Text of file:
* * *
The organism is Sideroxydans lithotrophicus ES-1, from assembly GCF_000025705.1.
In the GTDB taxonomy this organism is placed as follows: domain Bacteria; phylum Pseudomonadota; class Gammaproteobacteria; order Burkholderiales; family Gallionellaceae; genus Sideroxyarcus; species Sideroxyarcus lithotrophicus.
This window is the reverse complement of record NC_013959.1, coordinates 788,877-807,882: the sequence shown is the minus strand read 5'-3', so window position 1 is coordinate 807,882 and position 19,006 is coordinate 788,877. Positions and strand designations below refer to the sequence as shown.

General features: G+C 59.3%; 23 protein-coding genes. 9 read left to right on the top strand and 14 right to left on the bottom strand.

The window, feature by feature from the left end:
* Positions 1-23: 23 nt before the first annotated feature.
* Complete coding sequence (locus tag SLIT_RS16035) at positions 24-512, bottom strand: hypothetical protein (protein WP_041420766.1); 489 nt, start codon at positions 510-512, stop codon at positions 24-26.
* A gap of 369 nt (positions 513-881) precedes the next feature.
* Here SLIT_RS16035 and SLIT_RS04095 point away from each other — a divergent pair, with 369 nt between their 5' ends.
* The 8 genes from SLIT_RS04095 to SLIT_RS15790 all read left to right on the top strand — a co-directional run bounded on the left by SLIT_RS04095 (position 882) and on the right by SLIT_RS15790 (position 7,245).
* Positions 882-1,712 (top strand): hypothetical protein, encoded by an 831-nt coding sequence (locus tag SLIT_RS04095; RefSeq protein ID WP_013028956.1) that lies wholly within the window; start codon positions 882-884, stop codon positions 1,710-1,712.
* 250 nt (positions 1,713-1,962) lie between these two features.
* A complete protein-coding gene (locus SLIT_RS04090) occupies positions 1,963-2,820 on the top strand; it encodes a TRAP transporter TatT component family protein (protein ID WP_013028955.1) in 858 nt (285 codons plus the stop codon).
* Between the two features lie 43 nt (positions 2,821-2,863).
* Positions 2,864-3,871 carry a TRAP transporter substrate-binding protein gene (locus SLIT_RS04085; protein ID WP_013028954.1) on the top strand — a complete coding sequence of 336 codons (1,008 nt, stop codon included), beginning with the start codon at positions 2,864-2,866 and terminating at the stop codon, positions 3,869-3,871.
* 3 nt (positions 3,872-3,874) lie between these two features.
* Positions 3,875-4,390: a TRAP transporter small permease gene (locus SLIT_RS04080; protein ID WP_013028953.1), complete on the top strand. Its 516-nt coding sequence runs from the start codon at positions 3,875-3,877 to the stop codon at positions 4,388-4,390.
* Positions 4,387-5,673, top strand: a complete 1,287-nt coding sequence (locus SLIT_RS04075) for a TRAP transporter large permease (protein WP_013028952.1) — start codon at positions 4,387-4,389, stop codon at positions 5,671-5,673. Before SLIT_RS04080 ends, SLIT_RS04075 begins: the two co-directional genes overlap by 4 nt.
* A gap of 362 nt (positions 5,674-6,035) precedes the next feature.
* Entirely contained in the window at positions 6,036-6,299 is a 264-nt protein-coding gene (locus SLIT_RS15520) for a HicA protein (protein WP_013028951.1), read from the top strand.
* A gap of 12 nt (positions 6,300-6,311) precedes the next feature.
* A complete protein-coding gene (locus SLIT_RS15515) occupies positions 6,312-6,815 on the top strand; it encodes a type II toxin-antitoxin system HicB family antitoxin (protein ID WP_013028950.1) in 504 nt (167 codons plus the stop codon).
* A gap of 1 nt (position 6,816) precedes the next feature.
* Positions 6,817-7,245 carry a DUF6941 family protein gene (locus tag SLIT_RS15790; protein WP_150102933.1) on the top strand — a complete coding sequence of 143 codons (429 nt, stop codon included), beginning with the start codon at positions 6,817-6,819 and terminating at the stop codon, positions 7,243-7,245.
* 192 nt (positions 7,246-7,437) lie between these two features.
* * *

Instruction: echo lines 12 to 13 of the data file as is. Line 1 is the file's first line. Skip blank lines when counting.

* 250 nt (positions 1,713-1,962) lie between these two features.
* A complete protein-coding gene (locus SLIT_RS04090) occupies positions 1,963-2,820 on the top strand; it encodes a TRAP transporter TatT component family protein (protein ID WP_013028955.1) in 858 nt (285 codons plus the stop codon).